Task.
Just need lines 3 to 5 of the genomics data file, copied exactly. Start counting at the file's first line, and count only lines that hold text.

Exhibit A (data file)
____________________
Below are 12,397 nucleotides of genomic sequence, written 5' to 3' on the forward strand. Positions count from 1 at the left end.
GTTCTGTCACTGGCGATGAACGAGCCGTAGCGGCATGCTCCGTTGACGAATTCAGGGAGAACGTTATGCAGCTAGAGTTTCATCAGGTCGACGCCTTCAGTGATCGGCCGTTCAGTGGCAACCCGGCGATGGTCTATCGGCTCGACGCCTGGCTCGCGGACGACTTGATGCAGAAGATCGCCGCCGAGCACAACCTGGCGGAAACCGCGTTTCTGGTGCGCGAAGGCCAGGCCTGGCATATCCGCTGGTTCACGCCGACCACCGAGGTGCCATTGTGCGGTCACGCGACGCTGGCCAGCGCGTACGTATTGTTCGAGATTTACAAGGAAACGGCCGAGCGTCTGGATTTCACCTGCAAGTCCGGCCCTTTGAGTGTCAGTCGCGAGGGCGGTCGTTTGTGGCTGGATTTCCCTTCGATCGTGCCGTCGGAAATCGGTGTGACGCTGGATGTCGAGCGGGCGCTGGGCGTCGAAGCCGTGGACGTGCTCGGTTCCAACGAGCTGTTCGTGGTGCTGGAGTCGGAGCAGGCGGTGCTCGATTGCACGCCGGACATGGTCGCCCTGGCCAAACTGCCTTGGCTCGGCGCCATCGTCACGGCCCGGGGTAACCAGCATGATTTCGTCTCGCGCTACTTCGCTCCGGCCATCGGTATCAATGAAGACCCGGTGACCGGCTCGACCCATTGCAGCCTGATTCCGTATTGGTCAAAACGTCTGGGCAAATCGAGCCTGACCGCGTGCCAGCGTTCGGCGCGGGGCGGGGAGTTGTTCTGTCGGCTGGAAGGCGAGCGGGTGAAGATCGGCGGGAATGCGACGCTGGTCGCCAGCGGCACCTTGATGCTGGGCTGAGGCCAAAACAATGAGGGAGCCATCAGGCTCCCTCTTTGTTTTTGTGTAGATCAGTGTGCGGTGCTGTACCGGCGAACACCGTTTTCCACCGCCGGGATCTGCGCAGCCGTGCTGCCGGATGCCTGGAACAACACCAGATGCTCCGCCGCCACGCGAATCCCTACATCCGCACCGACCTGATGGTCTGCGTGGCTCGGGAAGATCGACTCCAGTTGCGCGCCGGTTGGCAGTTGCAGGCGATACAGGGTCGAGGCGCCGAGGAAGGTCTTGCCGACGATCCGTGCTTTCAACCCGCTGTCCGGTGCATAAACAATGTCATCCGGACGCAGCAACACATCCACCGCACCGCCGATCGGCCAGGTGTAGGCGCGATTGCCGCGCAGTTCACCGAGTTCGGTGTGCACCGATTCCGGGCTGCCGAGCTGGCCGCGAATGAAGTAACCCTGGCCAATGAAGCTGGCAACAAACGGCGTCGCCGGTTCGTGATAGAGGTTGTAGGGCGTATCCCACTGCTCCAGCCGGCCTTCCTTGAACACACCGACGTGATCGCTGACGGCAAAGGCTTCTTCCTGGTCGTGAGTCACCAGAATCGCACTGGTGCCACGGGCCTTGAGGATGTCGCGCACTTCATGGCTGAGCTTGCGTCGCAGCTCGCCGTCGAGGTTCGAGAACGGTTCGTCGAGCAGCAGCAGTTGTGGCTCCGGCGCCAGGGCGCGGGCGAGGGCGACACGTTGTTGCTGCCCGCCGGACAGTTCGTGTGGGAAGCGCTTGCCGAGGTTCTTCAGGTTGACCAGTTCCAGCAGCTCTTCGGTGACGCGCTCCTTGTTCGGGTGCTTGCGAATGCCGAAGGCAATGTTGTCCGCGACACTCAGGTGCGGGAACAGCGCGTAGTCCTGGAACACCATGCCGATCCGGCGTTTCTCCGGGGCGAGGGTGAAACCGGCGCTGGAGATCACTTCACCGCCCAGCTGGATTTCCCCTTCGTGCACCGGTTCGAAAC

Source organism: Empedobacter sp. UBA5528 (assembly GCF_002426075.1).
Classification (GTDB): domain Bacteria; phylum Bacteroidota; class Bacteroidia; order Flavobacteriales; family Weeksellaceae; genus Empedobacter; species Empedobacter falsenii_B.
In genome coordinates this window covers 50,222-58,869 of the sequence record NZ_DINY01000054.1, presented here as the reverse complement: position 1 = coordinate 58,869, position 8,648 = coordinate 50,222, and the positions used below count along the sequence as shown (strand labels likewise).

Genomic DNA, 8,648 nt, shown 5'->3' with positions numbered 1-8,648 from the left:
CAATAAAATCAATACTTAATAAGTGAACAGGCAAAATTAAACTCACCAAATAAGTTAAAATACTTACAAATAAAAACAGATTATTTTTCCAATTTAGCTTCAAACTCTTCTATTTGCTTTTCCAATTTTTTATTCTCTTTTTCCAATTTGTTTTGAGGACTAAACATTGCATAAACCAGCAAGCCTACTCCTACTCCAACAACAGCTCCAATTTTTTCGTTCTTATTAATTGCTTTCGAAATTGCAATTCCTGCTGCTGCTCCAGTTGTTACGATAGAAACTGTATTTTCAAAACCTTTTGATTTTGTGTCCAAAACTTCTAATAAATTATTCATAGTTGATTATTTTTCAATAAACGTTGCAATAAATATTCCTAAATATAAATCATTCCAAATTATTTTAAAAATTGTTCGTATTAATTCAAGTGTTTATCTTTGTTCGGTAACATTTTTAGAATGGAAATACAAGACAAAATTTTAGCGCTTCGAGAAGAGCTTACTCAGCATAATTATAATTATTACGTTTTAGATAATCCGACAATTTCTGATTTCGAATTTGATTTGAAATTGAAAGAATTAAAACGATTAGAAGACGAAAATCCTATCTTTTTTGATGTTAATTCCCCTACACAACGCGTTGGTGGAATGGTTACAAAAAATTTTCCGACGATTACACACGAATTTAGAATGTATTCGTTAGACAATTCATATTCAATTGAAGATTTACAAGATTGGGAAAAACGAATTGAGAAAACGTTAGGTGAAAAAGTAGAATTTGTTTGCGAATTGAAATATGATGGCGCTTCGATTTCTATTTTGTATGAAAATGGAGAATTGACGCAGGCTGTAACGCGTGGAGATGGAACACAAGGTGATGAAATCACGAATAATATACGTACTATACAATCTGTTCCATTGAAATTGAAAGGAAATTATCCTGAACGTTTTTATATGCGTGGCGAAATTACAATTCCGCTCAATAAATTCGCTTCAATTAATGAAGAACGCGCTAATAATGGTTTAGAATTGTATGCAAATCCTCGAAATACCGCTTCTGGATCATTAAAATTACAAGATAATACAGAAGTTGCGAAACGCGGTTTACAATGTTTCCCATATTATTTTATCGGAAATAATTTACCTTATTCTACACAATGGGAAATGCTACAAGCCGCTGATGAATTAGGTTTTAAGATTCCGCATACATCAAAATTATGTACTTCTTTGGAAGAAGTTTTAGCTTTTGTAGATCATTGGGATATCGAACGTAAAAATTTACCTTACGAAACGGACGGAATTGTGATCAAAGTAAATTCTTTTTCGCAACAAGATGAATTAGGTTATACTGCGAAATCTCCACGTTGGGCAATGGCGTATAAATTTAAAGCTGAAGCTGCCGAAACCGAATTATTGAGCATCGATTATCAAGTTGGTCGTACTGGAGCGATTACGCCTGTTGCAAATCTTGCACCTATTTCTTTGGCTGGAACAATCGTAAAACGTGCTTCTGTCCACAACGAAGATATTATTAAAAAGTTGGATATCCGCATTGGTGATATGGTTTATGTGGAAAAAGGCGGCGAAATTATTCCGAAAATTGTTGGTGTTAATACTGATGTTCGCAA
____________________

Source organism: Empedobacter sp. UBA5528 (assembly GCF_002426075.1).
Classification (GTDB): domain Bacteria; phylum Bacteroidota; class Bacteroidia; order Flavobacteriales; family Weeksellaceae; genus Empedobacter; species Empedobacter falsenii_B.
In genome coordinates this window covers 50,222-58,869 of the sequence record NZ_DINY01000054.1, presented here as the reverse complement: position 1 = coordinate 58,869, position 8,648 = coordinate 50,222, and the positions used below count along the sequence as shown (strand labels likewise).